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  • St John's wort refers to the species Hypericum perforatum, also known as Tipton's Weed or Klamath weed, but, with qualifiers, is used to refer to any species of the genus Hypericum. Therefore, H. perforatum is sometimes called Common St. John's wort to differentiate it. The species of Hypericum have been placed by some in the family Hypericaceae, but more recently have been included in the Clusiaceae. Approximately 370 species of the genus Hypericum exist worldwide with a native geographical distribution including temperate and subtropical regions of North America, Europe, Asia Minor, Russia, India and China.
  • A widely used herbal that was introduced from Europe, Common St. Johnís Wort is a perennial and one of many species of Hypericum. It is, however, the only introduced and ecologically invasive species of that group in the upper Midwest. It is easy to distinguish from the native species by the black dots on the margins of its flower petals and by its clusters of multiple flowers. Common St. Johnís Wort is listed as a noxious weed in several western states.
  • St. Johnís Wort has been used in folk medicine since the Middle Ages. It was used by mouth to reduce inflammation, to ease stomach pain, to help sleeplessness, as a diuretic, to ease nerve pain, for headaches, and to treat anxiety. It was applied to the skin to treat bruises, muscle pain, mild burns, smooth white spots on the skin, and for hemorrhoids. Recently, St. Johnís Wort has been used to treat mild depression.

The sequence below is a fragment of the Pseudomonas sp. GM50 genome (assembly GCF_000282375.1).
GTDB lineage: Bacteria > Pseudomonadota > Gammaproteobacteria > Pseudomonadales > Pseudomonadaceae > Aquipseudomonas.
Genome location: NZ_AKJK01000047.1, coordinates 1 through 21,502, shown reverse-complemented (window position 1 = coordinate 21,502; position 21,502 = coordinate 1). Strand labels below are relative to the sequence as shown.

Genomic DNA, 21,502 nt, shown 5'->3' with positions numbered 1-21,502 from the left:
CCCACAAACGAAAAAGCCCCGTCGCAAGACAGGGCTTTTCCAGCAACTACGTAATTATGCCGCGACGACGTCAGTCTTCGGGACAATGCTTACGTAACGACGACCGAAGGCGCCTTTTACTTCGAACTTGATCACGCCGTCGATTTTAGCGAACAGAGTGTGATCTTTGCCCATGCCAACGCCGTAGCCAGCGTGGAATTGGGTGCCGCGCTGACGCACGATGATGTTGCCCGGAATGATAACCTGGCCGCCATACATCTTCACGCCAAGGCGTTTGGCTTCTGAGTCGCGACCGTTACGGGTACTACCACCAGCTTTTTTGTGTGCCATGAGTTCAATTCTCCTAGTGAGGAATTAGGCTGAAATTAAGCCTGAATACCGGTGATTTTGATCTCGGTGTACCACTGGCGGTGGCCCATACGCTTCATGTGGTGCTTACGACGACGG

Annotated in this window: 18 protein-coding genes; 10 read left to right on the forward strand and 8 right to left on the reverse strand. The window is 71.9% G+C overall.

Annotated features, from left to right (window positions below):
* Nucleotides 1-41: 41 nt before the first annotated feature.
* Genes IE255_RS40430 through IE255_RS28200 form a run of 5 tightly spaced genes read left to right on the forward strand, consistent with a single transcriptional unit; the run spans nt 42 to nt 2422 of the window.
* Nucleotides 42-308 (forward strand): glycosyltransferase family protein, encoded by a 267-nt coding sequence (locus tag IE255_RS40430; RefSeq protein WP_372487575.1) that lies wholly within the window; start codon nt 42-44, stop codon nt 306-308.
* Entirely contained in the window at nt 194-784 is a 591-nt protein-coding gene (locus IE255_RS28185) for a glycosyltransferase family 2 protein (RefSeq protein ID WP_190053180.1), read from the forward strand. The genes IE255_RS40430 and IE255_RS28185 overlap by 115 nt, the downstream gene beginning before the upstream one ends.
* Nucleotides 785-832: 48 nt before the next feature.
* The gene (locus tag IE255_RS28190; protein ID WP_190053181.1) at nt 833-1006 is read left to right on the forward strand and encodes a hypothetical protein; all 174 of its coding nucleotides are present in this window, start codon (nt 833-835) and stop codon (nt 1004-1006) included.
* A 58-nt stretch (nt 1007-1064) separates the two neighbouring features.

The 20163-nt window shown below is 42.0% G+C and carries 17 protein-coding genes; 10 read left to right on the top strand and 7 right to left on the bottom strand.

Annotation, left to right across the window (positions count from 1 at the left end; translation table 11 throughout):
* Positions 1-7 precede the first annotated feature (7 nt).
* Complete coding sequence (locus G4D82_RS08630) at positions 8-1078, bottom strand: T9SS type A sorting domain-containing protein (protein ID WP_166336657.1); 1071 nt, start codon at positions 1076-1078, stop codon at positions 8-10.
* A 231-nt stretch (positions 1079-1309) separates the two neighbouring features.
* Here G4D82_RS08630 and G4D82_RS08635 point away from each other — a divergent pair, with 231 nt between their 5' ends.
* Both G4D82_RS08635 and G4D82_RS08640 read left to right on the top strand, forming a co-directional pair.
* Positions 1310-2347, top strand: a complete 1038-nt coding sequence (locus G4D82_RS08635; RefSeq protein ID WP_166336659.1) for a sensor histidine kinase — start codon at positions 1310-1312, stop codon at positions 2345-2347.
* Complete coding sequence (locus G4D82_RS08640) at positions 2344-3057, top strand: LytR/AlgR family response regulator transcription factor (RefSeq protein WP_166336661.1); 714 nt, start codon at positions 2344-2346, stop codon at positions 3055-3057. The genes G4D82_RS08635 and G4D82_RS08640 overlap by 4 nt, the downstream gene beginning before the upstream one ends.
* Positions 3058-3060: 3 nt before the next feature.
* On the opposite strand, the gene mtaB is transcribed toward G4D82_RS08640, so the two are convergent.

• Hypericin, a photochemical extracted from St. Johns Wort (Hypericum perforatum) and related species, has been shown to have potent, broad spectrum antimicrobial activity. This compound is an aromatic polycyclic anthrone, a class of colored or pigmented chemical substances which have photosensitizing activity. In both in vitro (laboratory) and in vivo (animal) studies, low, non-toxic doses of hypericin significantly inhibited the replication of several viruses, including HIV, influenza A, cytomegalovirus (CMV), Herpes simplex 1 and 2 (HSV-1 and HSV-2), and Epstein-Barr virus (EBV). Hypericin and its chemical relative, pseudohypericin, produce antiviral activity through a different mechanism of action than do AZT and other nucleoside antiviral agents. Hypericin does not appear to directly alter the activity of reverse transcriptase although it does block the formation of HIV synctium. Recent findings have shown that the antiretroviral action of this compound disrupts uncoating of the lipid envelope of both DNA and RNA viruses, thus preventing infected cells from releasing HIV copies.
  • The biological activity of hypericin has ecological ramifications as well. The pigment is known to be toxic to most animals because of its photooxidative properties. The putative defense that hypericin affords Hypericum species against insectivory and pathogen attack is not its only ecological consequence. Several species of beetles (Coleoptera) in the genus Chrysolina have co-evolved with the hypericin producing plants and consequently have adapted the ability to metabolize the pigment safely. In fact, it has been demonstrated that the Chrysolina beetle uses the presence of hypericin in Hypericum plants as a way of identifying their food source.